Sometimes you’re left scratching your head over a movie, wondering what it was about it that had others rapturously raving while you were left shrugging. I at least saw the cult appeal of Panos Cosmatos’ previous picture, Beyond the Black Rainbow, which inexorably drew the viewer in with a clinically psychedelic allure before going unceremoniously off the boil in a botched slasher third act. Mandy, though, has been pronounced one of the best of the year, with a great unhinged Nic Cage performance front and centre – I can half agree with the latter point – but it’s further evidence of a talented filmmaker slave to a disconcertingly unfulfilling obsession with retro-fashioning early-80s horror iconography.
There’s a ponderousness to the first hour of Mandy that suggests Cosmatos believes he’s rendering something of depth, that will get under the skin. But really, all he’s doing is fine-tuning atmosphere, to be discarded later for Nic going the full Cage with a chainsaw; he’s in the service of portentous shlock, basically.
I’m sure advocates of the picture are responding to the whole kit and caboodle –mostly the chainsaw fight, though, let’s face it – but my reaction was one of listlessness. Mandy‘s too self-seriously moody to be a fun movie wallowing in its gory tropes, and that moodiness tends towards an endurance test; the addled ramblings of a writer-director evidently far too fixated on his own formative altered-states drug habit, even if it’s largely historic (“I just can’t do drugs any more“; “Every time I’ve tried to smoke weed now I feel like I’m in a battle with the demon’s embrace. It feels like an epic power struggle against the universe“).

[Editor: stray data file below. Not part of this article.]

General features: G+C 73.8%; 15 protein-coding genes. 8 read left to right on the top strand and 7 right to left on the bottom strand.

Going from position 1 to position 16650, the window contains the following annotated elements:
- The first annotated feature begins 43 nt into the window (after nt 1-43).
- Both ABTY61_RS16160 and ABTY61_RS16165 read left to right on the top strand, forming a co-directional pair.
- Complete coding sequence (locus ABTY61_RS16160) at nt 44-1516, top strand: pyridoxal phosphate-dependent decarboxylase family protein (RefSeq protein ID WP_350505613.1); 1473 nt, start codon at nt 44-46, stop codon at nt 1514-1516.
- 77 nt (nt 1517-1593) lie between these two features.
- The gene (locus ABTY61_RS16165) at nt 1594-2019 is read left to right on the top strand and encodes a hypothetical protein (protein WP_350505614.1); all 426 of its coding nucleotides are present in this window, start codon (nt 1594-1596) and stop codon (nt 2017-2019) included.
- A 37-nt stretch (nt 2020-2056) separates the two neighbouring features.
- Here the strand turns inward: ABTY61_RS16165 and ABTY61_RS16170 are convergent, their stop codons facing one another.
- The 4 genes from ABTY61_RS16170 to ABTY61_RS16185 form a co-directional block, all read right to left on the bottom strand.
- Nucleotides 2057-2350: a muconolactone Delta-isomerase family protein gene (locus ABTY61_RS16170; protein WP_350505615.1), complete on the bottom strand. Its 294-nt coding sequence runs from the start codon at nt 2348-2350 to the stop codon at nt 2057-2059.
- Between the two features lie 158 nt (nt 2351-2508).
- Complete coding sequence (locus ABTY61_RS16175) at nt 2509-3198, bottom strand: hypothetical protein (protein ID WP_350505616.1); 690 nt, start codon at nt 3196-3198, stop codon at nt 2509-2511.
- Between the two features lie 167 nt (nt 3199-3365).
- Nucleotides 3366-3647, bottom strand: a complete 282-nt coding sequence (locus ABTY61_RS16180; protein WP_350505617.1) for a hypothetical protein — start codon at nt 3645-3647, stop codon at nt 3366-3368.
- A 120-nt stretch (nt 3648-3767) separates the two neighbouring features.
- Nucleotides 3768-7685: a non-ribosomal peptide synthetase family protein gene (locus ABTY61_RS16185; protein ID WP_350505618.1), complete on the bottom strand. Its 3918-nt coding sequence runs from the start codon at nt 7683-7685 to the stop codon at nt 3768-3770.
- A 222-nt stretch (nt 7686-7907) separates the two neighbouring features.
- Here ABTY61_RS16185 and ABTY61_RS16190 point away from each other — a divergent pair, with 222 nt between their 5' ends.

Cosmatos’ garbled account of what Mandy‘s about suggests he’s still suffering the after-effects, even when he doesn’t try to smoke weed now. Of Cage’s Red, transforming into a revenge-fuelled unstoppable force in the second half of the picture, Panos comments “he has sort of modified into this sort of demigod-like, gazing war beast, gollum, sort of enacting pure will on the mortal coil“. Yeah, dude! Righteous! Er, what?
As such, I evidently saw a different film to one of the year’s most visceral love stories “handled with profound sensitivity and told with hypnotic precision“. Rather, I encountered an exercise in juvenilia in terms of structure and content, the junk imagining of a fourteen-year-old let loose with a movie trainset and a packet of pseudish gibberish (“I wanted the weapon he forges himself to crystallise, a manifestation of his grief and insanity and not like a real object“). Yeah, it probably is the best movie of the year if you’re really high while watching.